By Cynthia Van Ness
As white supremacists and neo-Nazis explode across headlines and screens, I thought back to events in Buffalo from 1922-1925. We were one of several otherwise progressive Northern cities that experienced a resurgence of the Ku Klux Klan.
One of the most inspiring books about Buffalo history is Shawn Lay’s “Hooded Knights on the Niagara” (1995). He recounts the full story of Buffalo’s successful battle with the Klan. I am indebted to him for these highlights.
The Buffalo Klan members were not rural, undereducated whites with poor economic prospects. Here, the Klan’s 4,000 members were drawn mostly from the Protestant, educated, professional and merchant middle class. The office was in the Calumet building on Chippewa and their base was the Delaware District.
This demographic joined the Klan because it picked a very specific battle that resonated with them. The Buffalo Klan apparently decided that it would not gain much ground by attacking African-Americans or Jews, though these communities did organize in opposition to it. Instead, the Buffalo Klan focused on lax enforcement of Prohibition.
The 18th Amendment, banning the production and sale of alcoholic beverages, was heavily supported by Protestants, who associated alcohol abuse with Roman Catholics and immigrants.
Buffalo’s first Catholic mayor, Francis X. Schwab, had just been elected. Schwab, who was German-American, owned a brewery that was caught selling alcohol. During Prohibition, the booze flowed freely in Buffalo. This incensed the city’s Protestant elites. They flocked to this new organization, which promised civic improvement and fraternal fellowship.
The battle lines were drawn: Protestant vs. Catholic. Recognizing the Klan as a mortal enemy, Schwab recruited an undercover officer to infiltrate the Buffalo chapter. Someone, probably recruited by Schwab, burgled the Buffalo Klan office and stole the membership list. It ended up on display at police headquarters. Buffalonians flocked downtown by the thousands to look for names of friends and associates. It was then published as a pamphlet, a copy of which survives in the Buffalo History Museum and is now online at NYHeritage.org.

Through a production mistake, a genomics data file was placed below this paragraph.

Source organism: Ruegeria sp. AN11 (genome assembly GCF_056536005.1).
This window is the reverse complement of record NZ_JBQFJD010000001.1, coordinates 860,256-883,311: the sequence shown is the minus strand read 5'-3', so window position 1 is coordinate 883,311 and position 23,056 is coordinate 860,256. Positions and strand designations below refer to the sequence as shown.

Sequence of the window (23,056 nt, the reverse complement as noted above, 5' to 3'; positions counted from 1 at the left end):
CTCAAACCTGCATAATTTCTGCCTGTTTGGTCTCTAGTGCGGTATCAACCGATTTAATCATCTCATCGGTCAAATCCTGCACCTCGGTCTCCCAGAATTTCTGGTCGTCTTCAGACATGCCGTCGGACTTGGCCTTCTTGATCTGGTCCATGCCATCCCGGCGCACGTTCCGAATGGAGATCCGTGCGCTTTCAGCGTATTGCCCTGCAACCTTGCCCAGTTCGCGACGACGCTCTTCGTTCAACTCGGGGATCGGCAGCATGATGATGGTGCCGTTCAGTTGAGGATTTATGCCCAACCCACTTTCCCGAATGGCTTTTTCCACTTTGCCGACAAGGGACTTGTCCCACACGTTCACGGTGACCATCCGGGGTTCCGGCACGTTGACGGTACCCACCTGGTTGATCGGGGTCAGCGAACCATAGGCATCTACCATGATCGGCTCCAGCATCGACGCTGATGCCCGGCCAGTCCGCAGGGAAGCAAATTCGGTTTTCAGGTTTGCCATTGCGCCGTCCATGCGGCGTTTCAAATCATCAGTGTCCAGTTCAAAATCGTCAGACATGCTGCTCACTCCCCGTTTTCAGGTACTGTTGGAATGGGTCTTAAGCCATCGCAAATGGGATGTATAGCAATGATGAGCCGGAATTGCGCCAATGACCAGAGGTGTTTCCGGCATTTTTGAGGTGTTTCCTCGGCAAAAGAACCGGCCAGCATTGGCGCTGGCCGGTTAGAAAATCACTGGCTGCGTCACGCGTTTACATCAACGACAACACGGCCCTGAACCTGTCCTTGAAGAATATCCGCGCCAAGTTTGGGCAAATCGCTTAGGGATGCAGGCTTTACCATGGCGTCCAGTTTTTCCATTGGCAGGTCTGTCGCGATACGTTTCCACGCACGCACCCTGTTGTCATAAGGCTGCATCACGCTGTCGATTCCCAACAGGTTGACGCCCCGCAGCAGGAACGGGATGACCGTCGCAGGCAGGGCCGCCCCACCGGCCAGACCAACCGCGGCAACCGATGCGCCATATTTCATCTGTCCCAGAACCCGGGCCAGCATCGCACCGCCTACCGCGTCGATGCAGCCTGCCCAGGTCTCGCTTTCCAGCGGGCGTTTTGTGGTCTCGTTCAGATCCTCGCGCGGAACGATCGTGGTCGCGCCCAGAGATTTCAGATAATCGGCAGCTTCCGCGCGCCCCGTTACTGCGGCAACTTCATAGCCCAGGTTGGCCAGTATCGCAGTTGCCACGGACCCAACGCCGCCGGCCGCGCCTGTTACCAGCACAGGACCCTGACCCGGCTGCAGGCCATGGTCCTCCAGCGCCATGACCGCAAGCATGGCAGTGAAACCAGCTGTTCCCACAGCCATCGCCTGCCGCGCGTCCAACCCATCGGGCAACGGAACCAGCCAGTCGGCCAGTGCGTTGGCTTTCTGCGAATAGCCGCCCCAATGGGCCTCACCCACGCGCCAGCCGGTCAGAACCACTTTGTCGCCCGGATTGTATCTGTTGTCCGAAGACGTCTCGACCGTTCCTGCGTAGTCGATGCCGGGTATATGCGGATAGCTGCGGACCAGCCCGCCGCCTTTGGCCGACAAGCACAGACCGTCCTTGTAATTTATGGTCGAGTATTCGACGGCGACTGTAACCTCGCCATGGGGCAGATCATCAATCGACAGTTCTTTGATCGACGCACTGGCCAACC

Embarrassed by the exposure, the Klan sent its own investigator, Thomas Austin, to Buffalo. Austin soon figured out who Mayor Schwab’s spy was: Officer Edward Obertean. On Aug. 31, 1924, in front of 128 Durham St., Austin confronted Obertean. Both men drew weapons, exchanged gunfire, and died. Edward Obertean was 35 years old. He was Catholic.
Buffalo has never properly recognized our martyr in the fight against the Klan and the bigotry and hatred for which it stands.
As plans proceed to convert the Dillon Federal Courthouse on Court Street into Buffalo Police Department headquarters, I propose renaming it the Edward Obertean Building. It would be a powerful statement that we embrace the highest and best American values in the City of Good Neighbors. Let’s give our hero something more lasting than a column in the daily newspaper.
Cynthia Van Ness is a librarian, author and historian.